Clean Take-Off Weight
Maximum Weapon Load
Rolls-Royce Viper 680 turbojet
Maximum Installed Thrust
Internal Fuel Tanks
External Fuel Tanks
500kt (Mach 0.8)
-4g to +7.33g
Gun pods, DEFA 30mm gun (125 rounds per pod)
Bombs and flares
Anti-runway bombs, BAP-100 or tactical support bombs BAT-120
Bomb and rocket dispensers
Rocket launchers for 50mm, 68mm, 81mm and 2.75in rockets
LAU-10A or TB-100-4 rocket launchers
Up to 2 x Maverick air-to-ground missiles
MBDA 550 Magic or AIM-9 Sidewinder air-to-air missiles
MBDA MK-2A Marte air-to-ship missile
Radar warning receiver
Electronic Countermeasures (ECM) pod ELT-555 from Elettronica
Smoke or smoke and fuel tank
Chaff and flares dispensers AN/ALE-40 by Tracor
Take-Off Ground Run
Rate of Climb
Maximum Level Speed
Maximum Sustained Load Factor
Maximum Sustained Turn Rate at 15,000ft
Approach Speed at 50ft Obstacle
Landing Ground Run
2 x AIM-9 infrared missiles
Maximum Instantaneous Turn Rate
Maximum Sustained Turn Rate
Maximum Specific Excess Power
Sea level ISA
4 x 500lb mk 82 bombs
Maximum Level Speed
Maximum Sustained Load Factor
Minimum Turn Radius
The MB-339 jet trainer, produced by Alenia Aermacchi SpA of Varese, Italy, has been widely exported and is in service with the air forces of Argentina, Dubai, Eritrea, Ghana, Italy, Malaysia, New Zealand, Nigeria and Peru. The MB-339 jet trainer was initially developed to cover the basic and advanced training requirements of the Italian Air Force. Over 200 trainers are in service.
The MB-339A, equipped with a Viper 632 engine, is in service with seven air forces in basic and advanced training and close air support roles. The MB-339B is fitted with the more powerful Viper 680 Rolls-Royce engine and higher capacity tip tanks.
The MB-339C, also powered by the Viper 680 engine, is fitted with an enhanced avionics fit. The aircraft has been in full service since 1991 and its configuration includes: head-up display (HUD) in both cockpits; a monochromatic multifunction display (MFD); hands on throttle and stick (HOTAS) control; NAV computer; weapon-aiming computer; inertial platform; stores management system and radar warning receiver.
MB-339CD advanced fighter trainer
The MB-339CD advanced fighter trainer covers weapon system management in a high-performance, high-manoeuvrability aircraft, meeting the requirement for a low-cost aircraft to train Tornado crews and Eurofighter pilots. The first flight of the aircraft was in 1996.
The MB-339CD full digital trainer is equipped with a new avionics suite connected by a MIL-STD-1553B dual redundant data bus and retains the Viper 680 engine of the MB-339C. Full control and display duplication in the rear cockpit provides effective system operator training.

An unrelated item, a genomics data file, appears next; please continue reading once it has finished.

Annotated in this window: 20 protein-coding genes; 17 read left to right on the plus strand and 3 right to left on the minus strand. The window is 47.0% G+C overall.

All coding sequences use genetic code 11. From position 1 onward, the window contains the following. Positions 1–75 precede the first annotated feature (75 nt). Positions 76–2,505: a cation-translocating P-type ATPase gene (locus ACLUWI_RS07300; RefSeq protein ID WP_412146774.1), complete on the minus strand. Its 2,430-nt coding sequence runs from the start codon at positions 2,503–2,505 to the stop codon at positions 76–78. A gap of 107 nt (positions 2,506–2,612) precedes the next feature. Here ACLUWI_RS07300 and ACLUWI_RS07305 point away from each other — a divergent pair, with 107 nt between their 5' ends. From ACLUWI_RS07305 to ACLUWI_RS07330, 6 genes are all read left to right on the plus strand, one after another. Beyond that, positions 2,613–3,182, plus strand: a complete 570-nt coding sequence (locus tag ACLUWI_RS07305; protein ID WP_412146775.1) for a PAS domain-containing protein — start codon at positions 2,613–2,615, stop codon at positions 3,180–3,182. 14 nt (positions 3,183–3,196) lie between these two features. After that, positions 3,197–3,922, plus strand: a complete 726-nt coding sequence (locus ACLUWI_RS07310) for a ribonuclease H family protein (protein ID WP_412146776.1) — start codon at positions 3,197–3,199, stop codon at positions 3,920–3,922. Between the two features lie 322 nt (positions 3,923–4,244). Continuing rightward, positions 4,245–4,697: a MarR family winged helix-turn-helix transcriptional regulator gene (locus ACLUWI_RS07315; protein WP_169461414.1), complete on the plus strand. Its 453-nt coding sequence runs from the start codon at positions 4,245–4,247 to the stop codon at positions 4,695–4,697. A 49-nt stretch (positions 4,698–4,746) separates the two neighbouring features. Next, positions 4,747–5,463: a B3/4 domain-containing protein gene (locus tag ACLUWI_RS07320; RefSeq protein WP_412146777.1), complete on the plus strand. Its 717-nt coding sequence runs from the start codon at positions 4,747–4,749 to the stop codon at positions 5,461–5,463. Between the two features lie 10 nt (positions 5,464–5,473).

30 MB-339CD have been delivered to the Italian Air Force. The aircraft is representative of current generation front-line combat aircraft and it retains close commonality with the MB-339A, being equipped with the Viper 632 engine already in service.
In July 2006, Nigeria placed a contract with Alenia Aermacchi to upgrade 12 MB-339A aircraft to the MB-339CD standard.
In November 2006, the Royal Malaysian Air Force placed an order for eight MB-339CD trainers, to train pilots for fighters including the Sukhoi Su-30MKM on order for Malaysia. The first aircraft made a maiden flight in November 2009.
In October 2007, Alenia Aermacchi received a contract to upgrade 14 Italian Air Force batch 1 MB-339CD to Batch 2 configuration, which includes upgraded embedded simulation, digital maps, night-vision goggles compatibility and new AACMI (autonomous air combat manoeuvring instrumentation) pod. First flight of the upgraded aircraft was in October 2008.
The MB-339 has the capability to carry a wide variety of US and Nato standard external stores under six wing hardpoints.
The weapons inventory includes: DEFA 30mm gun (125 rounds in each pod); anti-runway bombs; BAP-100 or BAT-120 tactical support bombs; rocket launchers for 50mm, 68mm, 81mm and 2.75in rockets; LAU-10a for US 127mm rockets or TB-100-4 launchers for French 100mm rockets; up to two Raytheon Maverick air-to-ground missiles; Matra BAe Dynamics Magic or AIM-9 Sidewinder air-to-air missiles; and Alenia MK-2A Marte air-to-ship missile.
The stores selection and delivery is controlled by a computerised stores management system (SMS) integrated into the aircraft avionic system and displayed on the multifunction display. The soft keys on the MFD’s frame are used for weapon selection parameters, which include the weapon to be used, total quantity for attack, single or double release, release interval and delivery mode.
The MB-339CD is equipped with an electronic warfare suite including an Elettronica ELT-156 radar warning receiver, BAE Systems Integrated Defense Solutions (formerly Tracor) AN/ALE-40 chaff and flares dispensing system and Elettronica ELT-555 active electronic countermeasures (ECM) deception pod.
The avionics suite is connected by a MIL-STD-1553B dual-redundant data bus. The main avionics systems are: mission processor; inertial reference system with Honeywell H-764 laser gyro platform and embedded global positioning system (GPS); radio navigation systems; air data computer; Kaiser / VDO HUDs and Sextant Avionique multifunction displays; radar altimeter; laser rangefinder; data recording and transfer system.
Mission equipment can include third-generation night-vision goggle compatibility, forward-looking infrared (FLIR) targeting pod, ACMI training system, embedded training and multiple video recording.
Rolls-Royce Viper 680 engine
The aircraft is powered by the 4,400lb thrust Rolls-Royce Viper 680 engine. The engine handles positively in all flight conditions with stall-free characteristics in all manoeuvres.
The MB-339CD has three main fuel tanks: one in the fuselage and two at the wingtips. Refuelling is through a single point pressure refuelling receptacle.